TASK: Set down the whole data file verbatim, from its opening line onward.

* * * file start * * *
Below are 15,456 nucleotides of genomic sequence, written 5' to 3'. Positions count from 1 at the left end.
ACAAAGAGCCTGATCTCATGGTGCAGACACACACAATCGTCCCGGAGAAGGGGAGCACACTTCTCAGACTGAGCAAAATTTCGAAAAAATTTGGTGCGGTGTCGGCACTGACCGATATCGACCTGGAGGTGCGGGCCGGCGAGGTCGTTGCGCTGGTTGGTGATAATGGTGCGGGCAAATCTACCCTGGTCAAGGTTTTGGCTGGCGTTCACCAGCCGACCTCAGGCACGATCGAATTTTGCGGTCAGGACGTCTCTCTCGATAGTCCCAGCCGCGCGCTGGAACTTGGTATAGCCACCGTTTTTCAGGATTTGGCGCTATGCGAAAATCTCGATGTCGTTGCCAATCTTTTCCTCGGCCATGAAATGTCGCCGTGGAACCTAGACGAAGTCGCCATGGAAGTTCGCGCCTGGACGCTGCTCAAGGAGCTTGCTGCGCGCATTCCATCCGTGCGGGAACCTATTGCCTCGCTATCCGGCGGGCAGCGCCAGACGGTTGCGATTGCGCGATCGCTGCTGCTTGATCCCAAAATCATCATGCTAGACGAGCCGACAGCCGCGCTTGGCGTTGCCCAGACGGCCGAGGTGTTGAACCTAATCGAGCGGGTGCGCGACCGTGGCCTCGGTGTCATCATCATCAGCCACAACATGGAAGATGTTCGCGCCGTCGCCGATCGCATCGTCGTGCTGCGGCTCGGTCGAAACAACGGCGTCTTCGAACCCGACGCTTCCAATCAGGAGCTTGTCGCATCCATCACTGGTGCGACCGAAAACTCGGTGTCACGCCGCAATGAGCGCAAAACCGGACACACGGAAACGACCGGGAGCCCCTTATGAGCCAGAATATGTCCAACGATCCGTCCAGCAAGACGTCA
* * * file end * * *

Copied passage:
Below are 15,456 nucleotides of genomic sequence, written 5' to 3'. Positions count from 1 at the left end.
ACAAAGAGCCTGATCTCATGGTGCAGACACACACAATCGTCCCGGAGAAGGGGAGCACACTTCTCAGACTGAGCAAAATTTCGAAAAAATTTGGTGCGGTGTCGGCACTGACCGATATCGACCTGGAGGTGCGGGCCGGCGAGGTCGTTGCGCTGGTTGGTGATAATGGTGCGGGCAAATCTACCCTGGTCAAGGTTTTGGCTGGCGTTCACCAGCCGACCTCAGGCACGATCGAATTTTGCGGTCAGGACGTCTCTCTCGATAGTCCCAGCCGCGCGCTGGAACTTGGTATAGCCACCGTTTTTCAGGATTTGGCGCTATGCGAAAATCTCGATGTCGTTGCCAATCTTTTCCTCGGCCATGAAATGTCGCCGTGGAACCTAGACGAAGTCGCCATGGAAGTTCGCGCCTGGACGCTGCTCAAGGAGCTTGCTGCGCGCATTCCATCCGTGCGGGAACCTATTGCCTCGCTATCCGGCGGGCAGCGCCAGACGGTTGCGATTGCGCGATCGCTGCTGCTTGATCCCAAAATCATCATGCTAGACGAGCCGACAGCCGCGCTTGGCGTTGCCCAGACGGCCGAGGTGTTGAACCTAATCGAGCGGGTGCGCGACCGTGGCCTCGGTGTCATCATCATCAGCCACAACATGGAAGATGTTCGCGCCGTCGCCGATCGCATCGTCGTGCTGCGGCTCGGTCGAAACAACGGCGTCTTCGAACCCGACGCTTCCAATCAGGAGCTTGTCGCATCCATCACTGGTGCGACCGAAAACTCGGTGTCACGCCGCAATGAGCGCAAAACCGGACACACGGAAACGACCGGGAGCCCCTTATGAGCCAGAATATGTCCAACGATCCGTCCAGCAAGACGTCA